Brian Eno claimed that "while The Velvet Underground & Nico album may have sold only 30,000 copies up until 1973, everyone who bought a copy started a band". In 2003 the LP was named the 13th Greatest Album of All Time and the "most prophetic rock album ever made" by Rolling Stone magazine, who ranked the band #19 on its list of the "100 Greatest Artists of All Time". The famous LP cover was designed by Warhol and featured a yellow banana sticker with "Peel slowly and see" printed near the tip. Removing the banana skin revealed a pink, peeled banana.
The 11 songs showcased on the LP ranged through the 'I’m Waiting for the Man’ and ‘Heroin’; ‘Venus in Furs' - a S&M, demonic screech; the chiming ‘Sunday Morning’ to the quiet ‘Femme Fatale’ and the tender ‘I’ll be your Mirror’. Warhol's (and my own) favourite, the haunting ‘All Tomorrow’s Parties’, was described by Kurt Loder as a "gothic-rock masterpiece".
'We were much better live than on records: we never played a song the same way twice. Lou changed lyrics all the time. He can spontaneously generate lyrics onstage like the old blues singers. Lou can go on forever rhyming.' Sterling Morrison.
The pulsating sound was driven by Beatle-cropped, androgynous Mo Tucker's drumbeat (delivered standing up), Morrison's rhythm-and-blues/country-influenced guitar and Cale's superb bass and viola work. His bass playing was described as 'three-dimensional granite slabs' by Wayne McGuire in Crawdaddy. Other distinct features of the music included the eighth-note rhythm style used by Reed, who used alternative guitar tuning to create a droning sound, and the literate, half-spoken lyrics - Reed and Nico's deadpan vocals over the dark, clashing sound.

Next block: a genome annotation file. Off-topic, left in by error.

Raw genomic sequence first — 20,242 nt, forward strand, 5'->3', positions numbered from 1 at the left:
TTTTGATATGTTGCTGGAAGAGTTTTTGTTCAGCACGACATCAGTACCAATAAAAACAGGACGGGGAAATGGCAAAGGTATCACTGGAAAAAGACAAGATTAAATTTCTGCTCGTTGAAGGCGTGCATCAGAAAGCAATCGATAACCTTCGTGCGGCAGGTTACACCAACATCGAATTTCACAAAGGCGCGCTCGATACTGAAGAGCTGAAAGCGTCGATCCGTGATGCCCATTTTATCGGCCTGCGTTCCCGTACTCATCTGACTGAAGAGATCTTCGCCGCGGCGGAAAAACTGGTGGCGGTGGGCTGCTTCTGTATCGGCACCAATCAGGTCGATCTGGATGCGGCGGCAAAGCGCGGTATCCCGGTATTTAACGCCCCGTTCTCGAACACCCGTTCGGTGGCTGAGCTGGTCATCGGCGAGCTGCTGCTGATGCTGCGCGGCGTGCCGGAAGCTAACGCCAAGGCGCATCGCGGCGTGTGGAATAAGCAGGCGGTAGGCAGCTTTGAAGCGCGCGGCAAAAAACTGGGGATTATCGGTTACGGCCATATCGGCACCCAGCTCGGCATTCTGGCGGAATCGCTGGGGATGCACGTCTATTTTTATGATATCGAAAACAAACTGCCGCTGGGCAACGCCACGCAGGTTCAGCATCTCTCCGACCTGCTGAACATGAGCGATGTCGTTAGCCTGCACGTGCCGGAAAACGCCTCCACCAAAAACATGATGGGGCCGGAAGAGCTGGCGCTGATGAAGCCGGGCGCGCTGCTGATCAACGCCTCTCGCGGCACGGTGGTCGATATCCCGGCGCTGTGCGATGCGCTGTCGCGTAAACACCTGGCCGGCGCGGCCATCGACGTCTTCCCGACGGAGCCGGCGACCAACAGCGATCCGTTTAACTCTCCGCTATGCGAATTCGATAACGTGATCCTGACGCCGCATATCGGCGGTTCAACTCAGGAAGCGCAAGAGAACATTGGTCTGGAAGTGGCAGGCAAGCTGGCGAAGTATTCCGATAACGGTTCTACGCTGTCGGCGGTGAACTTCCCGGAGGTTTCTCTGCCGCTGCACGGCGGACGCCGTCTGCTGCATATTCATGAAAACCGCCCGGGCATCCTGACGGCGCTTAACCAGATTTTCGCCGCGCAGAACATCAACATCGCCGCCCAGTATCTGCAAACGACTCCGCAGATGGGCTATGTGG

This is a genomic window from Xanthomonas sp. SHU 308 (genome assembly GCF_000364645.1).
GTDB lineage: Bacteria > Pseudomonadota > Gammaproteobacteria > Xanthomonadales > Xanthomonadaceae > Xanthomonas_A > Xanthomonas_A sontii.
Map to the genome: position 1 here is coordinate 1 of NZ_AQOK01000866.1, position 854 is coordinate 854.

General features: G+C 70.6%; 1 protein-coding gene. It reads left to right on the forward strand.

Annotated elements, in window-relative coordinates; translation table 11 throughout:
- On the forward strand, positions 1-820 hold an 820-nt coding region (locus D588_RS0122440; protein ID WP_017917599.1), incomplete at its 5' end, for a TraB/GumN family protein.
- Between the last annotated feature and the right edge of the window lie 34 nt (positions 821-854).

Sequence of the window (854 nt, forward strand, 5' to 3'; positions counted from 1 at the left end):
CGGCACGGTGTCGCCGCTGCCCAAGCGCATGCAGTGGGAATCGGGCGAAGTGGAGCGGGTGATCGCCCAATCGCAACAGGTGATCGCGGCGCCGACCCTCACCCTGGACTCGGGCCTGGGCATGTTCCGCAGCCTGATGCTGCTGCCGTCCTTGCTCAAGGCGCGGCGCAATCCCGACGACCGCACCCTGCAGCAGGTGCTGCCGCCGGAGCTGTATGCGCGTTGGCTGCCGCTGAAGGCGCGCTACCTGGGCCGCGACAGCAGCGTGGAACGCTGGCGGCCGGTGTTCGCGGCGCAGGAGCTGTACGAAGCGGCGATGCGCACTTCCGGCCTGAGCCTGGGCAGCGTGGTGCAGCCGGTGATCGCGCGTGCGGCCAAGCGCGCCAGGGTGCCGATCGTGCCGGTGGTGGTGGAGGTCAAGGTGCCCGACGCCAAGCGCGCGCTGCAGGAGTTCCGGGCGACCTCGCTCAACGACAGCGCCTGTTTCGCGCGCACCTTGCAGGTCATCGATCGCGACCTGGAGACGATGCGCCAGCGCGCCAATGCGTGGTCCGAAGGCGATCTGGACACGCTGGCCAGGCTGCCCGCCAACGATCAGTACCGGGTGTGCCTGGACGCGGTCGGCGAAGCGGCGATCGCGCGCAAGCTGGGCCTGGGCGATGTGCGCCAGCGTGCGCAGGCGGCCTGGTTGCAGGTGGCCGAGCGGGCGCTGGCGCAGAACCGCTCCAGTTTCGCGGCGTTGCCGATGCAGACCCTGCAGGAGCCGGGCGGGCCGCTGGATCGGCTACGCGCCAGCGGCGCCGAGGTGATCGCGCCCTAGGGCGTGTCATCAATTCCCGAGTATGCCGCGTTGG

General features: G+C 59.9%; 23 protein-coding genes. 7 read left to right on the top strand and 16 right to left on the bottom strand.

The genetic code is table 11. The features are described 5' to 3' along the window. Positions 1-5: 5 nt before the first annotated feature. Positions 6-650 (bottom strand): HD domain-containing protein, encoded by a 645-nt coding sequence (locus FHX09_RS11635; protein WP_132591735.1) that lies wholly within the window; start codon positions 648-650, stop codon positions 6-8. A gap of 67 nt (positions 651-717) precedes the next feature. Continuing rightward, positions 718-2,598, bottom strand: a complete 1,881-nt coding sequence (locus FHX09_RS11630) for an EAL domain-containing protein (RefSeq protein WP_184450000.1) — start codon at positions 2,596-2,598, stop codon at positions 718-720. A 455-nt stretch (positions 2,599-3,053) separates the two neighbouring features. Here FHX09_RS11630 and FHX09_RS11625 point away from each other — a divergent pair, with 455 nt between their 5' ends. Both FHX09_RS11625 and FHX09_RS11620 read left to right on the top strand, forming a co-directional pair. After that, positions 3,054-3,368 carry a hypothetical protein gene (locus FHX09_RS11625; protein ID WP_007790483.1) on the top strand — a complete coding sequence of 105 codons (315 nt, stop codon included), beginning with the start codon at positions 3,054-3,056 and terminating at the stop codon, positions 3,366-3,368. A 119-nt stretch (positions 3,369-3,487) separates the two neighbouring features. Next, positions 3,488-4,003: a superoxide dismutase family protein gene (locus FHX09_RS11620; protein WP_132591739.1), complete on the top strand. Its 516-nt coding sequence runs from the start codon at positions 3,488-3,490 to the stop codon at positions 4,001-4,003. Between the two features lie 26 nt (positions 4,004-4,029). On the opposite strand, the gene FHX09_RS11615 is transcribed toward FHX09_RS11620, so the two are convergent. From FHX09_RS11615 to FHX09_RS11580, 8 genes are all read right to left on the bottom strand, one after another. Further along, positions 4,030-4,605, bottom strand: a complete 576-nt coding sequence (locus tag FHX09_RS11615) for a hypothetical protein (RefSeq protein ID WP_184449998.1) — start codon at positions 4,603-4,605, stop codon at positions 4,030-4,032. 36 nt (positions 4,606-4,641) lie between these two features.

Nico left the band after the debut LP. Cale, Reed, Ramblin' Jack Elliot and teenager Jackson Browne took turns backing on guitar at her solo gigs. Reed and Cale played on (and contributed songs to) her solo album Chelsea Girls. The Velvets continued without her.
Still strong egos clashed. White Light/White Heat was released in January 1968. John Cale described the second album as 'like hanging by your fingertips'. Recorded over two weeks, it contained the classic 'Sister Ray'. Touring was successful; the band's playing was excellent.